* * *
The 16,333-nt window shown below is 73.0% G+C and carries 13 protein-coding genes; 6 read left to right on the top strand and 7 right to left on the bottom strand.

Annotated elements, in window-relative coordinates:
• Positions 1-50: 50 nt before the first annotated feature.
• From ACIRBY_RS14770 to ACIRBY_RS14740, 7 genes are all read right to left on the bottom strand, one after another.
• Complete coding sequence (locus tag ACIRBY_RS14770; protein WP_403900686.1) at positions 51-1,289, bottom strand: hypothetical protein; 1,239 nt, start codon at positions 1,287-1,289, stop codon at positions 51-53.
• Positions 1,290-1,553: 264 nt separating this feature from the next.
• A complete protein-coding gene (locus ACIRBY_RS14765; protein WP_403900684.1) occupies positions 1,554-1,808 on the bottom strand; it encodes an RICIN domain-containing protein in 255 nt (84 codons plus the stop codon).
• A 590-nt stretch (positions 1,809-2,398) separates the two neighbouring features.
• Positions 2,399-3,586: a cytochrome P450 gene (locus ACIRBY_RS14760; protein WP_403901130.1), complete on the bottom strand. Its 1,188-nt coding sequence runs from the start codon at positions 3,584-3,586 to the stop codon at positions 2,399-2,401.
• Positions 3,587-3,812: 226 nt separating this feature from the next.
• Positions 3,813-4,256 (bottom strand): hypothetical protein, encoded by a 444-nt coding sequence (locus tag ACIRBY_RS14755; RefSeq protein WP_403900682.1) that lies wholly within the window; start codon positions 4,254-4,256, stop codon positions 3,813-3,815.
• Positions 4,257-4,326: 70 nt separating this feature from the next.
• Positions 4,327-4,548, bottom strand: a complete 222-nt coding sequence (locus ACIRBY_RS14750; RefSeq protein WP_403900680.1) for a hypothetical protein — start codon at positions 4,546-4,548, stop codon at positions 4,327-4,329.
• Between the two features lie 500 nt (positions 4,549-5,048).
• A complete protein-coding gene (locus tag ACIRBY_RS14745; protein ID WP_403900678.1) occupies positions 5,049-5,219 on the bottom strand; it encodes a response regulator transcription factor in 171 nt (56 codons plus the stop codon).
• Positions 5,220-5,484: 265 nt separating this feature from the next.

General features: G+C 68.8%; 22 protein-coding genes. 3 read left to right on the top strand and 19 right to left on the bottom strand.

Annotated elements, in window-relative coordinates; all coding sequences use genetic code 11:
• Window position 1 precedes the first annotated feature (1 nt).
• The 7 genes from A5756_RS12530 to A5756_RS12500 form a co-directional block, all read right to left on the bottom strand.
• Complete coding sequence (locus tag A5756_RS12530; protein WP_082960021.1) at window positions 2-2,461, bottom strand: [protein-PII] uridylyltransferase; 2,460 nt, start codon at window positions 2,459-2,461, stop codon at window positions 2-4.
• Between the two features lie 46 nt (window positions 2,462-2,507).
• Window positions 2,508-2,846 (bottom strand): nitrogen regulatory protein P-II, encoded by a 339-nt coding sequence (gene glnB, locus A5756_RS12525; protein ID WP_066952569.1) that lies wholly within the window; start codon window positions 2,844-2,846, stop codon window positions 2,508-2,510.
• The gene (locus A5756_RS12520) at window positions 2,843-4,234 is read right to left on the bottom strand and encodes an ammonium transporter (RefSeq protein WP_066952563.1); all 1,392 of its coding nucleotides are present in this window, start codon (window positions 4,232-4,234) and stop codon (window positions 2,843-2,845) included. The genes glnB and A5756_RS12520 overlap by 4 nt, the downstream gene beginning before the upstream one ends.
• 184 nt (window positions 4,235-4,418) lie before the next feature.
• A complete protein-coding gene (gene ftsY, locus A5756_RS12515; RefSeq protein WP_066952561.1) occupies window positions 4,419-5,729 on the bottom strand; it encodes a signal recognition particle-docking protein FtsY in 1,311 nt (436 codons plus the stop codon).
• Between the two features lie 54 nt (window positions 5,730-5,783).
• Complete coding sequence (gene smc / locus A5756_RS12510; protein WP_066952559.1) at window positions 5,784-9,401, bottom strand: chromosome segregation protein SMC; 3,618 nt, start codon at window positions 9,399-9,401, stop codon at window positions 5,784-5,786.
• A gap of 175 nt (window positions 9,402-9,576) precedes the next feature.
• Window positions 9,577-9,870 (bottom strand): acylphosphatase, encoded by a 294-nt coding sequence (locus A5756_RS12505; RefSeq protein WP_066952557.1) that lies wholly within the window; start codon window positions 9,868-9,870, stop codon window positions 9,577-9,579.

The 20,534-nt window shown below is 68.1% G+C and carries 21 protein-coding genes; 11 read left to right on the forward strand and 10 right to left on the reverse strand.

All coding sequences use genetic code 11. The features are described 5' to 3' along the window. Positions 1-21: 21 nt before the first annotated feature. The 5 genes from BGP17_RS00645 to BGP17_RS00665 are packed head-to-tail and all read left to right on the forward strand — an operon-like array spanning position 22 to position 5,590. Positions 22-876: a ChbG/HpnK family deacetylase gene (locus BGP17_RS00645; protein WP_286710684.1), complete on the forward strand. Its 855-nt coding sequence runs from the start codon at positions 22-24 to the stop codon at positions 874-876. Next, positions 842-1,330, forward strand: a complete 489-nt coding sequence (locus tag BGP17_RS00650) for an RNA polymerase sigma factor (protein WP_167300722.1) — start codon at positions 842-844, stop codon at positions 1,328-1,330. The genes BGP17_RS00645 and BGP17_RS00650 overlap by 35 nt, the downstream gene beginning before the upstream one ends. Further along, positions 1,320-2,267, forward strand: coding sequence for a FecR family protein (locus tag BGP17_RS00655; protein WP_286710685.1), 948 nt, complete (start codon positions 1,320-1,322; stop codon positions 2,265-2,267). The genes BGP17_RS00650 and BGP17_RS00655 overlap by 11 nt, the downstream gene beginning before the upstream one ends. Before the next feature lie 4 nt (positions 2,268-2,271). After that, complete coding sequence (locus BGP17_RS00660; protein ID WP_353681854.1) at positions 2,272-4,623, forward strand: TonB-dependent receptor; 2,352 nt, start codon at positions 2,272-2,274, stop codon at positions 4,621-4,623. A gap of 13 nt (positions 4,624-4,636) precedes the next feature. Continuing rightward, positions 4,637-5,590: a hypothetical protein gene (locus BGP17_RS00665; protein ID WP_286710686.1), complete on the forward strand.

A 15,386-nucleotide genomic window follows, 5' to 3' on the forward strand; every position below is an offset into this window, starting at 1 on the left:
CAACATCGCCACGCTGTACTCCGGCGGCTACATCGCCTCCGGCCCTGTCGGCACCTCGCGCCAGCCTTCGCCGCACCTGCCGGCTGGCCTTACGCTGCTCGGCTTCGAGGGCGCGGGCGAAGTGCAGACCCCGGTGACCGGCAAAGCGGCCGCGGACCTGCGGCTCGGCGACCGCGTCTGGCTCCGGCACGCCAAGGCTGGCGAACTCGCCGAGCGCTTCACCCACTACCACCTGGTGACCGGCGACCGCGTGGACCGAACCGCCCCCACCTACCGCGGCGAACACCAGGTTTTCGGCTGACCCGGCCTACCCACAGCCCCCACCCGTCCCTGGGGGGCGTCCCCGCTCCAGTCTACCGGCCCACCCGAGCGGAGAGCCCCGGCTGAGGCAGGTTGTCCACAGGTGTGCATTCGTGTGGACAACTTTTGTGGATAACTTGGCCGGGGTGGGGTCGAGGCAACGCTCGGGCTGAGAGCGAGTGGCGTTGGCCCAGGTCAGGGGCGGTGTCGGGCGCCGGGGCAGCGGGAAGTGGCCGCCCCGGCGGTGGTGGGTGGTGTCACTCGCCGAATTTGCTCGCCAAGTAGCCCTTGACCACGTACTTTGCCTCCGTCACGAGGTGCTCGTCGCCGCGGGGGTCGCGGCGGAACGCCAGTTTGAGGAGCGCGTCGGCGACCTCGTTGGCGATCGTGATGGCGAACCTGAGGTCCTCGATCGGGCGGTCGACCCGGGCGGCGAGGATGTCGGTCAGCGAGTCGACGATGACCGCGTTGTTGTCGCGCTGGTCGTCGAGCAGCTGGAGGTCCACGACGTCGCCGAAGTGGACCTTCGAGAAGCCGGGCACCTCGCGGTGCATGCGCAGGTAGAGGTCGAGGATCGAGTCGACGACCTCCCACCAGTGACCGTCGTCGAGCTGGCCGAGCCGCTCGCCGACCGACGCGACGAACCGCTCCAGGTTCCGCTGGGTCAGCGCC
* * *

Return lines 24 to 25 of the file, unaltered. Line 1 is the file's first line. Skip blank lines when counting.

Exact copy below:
• The gene (locus A5756_RS12520) at window positions 2,843-4,234 is read right to left on the bottom strand and encodes an ammonium transporter (RefSeq protein WP_066952563.1); all 1,392 of its coding nucleotides are present in this window, start codon (window positions 4,232-4,234) and stop codon (window positions 2,843-2,845) included. The genes glnB and A5756_RS12520 overlap by 4 nt, the downstream gene beginning before the upstream one ends.
• 184 nt (window positions 4,235-4,418) lie before the next feature.